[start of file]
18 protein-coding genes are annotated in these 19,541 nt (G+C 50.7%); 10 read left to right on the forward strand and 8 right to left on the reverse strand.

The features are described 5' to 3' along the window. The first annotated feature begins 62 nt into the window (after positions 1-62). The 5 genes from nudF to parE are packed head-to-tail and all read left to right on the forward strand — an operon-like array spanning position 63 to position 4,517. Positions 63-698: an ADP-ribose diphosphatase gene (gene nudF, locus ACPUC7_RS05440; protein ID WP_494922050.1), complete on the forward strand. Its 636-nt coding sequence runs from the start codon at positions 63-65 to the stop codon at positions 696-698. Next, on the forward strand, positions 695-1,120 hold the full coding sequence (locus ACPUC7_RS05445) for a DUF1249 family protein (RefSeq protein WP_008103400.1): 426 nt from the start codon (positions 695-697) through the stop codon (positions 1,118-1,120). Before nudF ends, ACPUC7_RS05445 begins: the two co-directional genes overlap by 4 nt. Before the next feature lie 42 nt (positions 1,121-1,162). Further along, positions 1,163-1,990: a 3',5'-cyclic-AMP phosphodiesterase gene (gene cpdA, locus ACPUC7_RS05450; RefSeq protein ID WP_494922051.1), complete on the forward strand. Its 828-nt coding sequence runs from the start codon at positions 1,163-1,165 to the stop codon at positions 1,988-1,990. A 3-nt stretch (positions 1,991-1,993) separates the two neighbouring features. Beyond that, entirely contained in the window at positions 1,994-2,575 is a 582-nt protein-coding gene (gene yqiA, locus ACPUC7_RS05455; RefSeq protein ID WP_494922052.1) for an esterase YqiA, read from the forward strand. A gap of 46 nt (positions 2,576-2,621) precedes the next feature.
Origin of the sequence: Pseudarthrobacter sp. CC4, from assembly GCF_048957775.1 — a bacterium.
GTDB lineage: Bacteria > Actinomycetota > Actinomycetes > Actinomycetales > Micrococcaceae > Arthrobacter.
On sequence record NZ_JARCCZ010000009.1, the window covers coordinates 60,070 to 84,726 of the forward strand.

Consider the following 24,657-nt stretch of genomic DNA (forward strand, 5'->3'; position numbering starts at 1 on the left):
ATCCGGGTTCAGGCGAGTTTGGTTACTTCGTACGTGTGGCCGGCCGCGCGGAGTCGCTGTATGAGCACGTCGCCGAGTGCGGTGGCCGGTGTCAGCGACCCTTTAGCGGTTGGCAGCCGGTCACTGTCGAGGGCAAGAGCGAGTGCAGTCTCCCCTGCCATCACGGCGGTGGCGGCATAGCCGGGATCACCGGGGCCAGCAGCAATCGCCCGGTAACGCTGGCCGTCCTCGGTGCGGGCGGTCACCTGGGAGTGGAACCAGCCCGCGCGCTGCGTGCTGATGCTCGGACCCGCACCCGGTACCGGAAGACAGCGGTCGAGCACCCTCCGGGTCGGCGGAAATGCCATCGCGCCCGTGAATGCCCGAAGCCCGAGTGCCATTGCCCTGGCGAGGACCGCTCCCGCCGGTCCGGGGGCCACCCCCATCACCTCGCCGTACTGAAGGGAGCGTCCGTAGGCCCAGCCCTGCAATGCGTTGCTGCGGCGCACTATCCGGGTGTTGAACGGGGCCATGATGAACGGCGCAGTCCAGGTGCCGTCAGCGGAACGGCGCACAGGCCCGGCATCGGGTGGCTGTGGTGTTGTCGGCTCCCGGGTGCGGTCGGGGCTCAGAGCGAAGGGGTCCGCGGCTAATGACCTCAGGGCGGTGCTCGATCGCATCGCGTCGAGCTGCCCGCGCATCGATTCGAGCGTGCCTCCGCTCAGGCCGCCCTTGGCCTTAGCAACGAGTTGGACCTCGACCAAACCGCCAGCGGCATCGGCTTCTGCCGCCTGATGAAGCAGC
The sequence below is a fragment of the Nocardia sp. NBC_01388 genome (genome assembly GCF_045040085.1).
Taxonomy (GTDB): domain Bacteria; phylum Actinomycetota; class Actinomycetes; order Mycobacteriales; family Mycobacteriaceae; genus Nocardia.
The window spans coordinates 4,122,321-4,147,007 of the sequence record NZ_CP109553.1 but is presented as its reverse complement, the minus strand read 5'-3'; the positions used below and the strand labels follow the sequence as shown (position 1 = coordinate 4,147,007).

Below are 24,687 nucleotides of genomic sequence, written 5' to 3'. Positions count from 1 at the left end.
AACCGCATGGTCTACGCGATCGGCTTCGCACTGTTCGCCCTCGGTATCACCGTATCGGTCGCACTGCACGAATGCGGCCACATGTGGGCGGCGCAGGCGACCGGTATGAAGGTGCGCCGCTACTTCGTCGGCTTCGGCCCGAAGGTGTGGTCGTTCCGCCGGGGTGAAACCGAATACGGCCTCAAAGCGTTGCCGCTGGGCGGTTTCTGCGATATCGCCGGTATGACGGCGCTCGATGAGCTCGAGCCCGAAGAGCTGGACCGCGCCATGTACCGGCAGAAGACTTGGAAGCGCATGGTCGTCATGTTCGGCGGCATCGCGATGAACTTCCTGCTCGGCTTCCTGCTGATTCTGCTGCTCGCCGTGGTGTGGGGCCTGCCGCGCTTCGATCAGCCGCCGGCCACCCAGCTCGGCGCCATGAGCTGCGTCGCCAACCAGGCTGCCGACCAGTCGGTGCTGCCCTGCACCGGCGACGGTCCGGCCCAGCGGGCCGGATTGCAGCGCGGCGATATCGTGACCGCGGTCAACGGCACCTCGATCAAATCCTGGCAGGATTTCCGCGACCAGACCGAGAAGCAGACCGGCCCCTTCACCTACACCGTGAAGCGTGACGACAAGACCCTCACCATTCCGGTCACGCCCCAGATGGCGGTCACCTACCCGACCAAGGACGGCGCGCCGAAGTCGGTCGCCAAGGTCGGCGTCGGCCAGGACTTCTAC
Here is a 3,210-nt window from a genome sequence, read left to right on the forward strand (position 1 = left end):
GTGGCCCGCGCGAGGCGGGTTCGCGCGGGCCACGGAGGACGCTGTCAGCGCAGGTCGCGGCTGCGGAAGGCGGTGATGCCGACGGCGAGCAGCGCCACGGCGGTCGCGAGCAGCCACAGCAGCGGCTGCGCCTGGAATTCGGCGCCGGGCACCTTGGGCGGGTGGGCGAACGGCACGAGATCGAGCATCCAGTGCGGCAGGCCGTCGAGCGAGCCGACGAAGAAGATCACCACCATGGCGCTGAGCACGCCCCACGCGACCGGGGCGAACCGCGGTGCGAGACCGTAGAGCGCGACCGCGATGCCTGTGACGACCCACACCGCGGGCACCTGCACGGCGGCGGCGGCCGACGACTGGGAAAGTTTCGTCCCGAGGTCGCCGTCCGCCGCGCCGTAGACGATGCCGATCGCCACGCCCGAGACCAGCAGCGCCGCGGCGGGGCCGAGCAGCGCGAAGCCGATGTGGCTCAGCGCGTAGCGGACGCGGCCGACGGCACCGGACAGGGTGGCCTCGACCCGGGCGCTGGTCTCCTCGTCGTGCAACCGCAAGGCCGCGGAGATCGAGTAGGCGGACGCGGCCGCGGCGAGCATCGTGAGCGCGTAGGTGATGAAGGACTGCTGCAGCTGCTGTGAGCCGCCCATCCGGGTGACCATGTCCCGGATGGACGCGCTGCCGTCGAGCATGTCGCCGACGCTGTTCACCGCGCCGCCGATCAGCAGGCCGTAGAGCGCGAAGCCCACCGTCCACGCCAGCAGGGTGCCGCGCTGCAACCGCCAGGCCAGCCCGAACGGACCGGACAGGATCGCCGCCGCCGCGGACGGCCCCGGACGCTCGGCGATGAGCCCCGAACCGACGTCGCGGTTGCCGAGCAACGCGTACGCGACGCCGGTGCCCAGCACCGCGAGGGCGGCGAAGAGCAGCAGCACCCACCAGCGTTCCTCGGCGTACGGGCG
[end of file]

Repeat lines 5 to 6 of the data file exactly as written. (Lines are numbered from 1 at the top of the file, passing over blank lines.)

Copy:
On sequence record NZ_JARCCZ010000009.1, the window covers coordinates 60,070 to 84,726 of the forward strand.

Consider the following 24,657-nt stretch of genomic DNA (forward strand, 5'->3'; position numbering starts at 1 on the left):